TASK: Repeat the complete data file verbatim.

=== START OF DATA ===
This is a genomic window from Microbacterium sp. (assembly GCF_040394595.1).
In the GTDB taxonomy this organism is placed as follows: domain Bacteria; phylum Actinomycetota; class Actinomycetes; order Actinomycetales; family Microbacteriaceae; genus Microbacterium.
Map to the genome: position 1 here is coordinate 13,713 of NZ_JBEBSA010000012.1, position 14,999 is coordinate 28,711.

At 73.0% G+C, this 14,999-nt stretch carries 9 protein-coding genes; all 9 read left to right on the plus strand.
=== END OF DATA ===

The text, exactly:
This is a genomic window from Microbacterium sp. (assembly GCF_040394595.1).
In the GTDB taxonomy this organism is placed as follows: domain Bacteria; phylum Actinomycetota; class Actinomycetes; order Actinomycetales; family Microbacteriaceae; genus Microbacterium.
Map to the genome: position 1 here is coordinate 13,713 of NZ_JBEBSA010000012.1, position 14,999 is coordinate 28,711.

At 73.0% G+C, this 14,999-nt stretch carries 9 protein-coding genes; all 9 read left to right on the plus strand.